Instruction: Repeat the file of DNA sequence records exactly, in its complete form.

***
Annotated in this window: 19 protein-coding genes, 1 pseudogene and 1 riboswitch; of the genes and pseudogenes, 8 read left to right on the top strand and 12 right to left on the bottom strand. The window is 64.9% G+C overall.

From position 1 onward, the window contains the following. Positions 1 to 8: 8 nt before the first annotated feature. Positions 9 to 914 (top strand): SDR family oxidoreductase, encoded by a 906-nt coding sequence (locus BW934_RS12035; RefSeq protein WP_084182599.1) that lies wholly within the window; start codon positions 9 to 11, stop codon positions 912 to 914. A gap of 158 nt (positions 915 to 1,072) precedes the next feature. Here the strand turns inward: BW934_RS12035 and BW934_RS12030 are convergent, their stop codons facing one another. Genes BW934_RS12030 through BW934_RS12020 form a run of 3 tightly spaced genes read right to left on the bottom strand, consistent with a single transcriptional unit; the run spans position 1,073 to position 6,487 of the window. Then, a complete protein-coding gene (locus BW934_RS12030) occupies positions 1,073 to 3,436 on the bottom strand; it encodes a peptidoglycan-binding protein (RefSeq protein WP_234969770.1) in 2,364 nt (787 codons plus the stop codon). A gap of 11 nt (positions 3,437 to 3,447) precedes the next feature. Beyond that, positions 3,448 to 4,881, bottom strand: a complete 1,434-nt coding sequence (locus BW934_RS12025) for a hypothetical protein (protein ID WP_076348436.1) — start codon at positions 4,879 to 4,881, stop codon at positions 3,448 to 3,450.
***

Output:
Annotated in this window: 19 protein-coding genes, 1 pseudogene and 1 riboswitch; of the genes and pseudogenes, 8 read left to right on the top strand and 12 right to left on the bottom strand. The window is 64.9% G+C overall.

From position 1 onward, the window contains the following. Positions 1 to 8: 8 nt before the first annotated feature. Positions 9 to 914 (top strand): SDR family oxidoreductase, encoded by a 906-nt coding sequence (locus BW934_RS12035; RefSeq protein WP_084182599.1) that lies wholly within the window; start codon positions 9 to 11, stop codon positions 912 to 914. A gap of 158 nt (positions 915 to 1,072) precedes the next feature. Here the strand turns inward: BW934_RS12035 and BW934_RS12030 are convergent, their stop codons facing one another. Genes BW934_RS12030 through BW934_RS12020 form a run of 3 tightly spaced genes read right to left on the bottom strand, consistent with a single transcriptional unit; the run spans position 1,073 to position 6,487 of the window. Then, a complete protein-coding gene (locus BW934_RS12030) occupies positions 1,073 to 3,436 on the bottom strand; it encodes a peptidoglycan-binding protein (RefSeq protein WP_234969770.1) in 2,364 nt (787 codons plus the stop codon). A gap of 11 nt (positions 3,437 to 3,447) precedes the next feature. Beyond that, positions 3,448 to 4,881, bottom strand: a complete 1,434-nt coding sequence (locus BW934_RS12025) for a hypothetical protein (protein ID WP_076348436.1) — start codon at positions 4,879 to 4,881, stop codon at positions 3,448 to 3,450.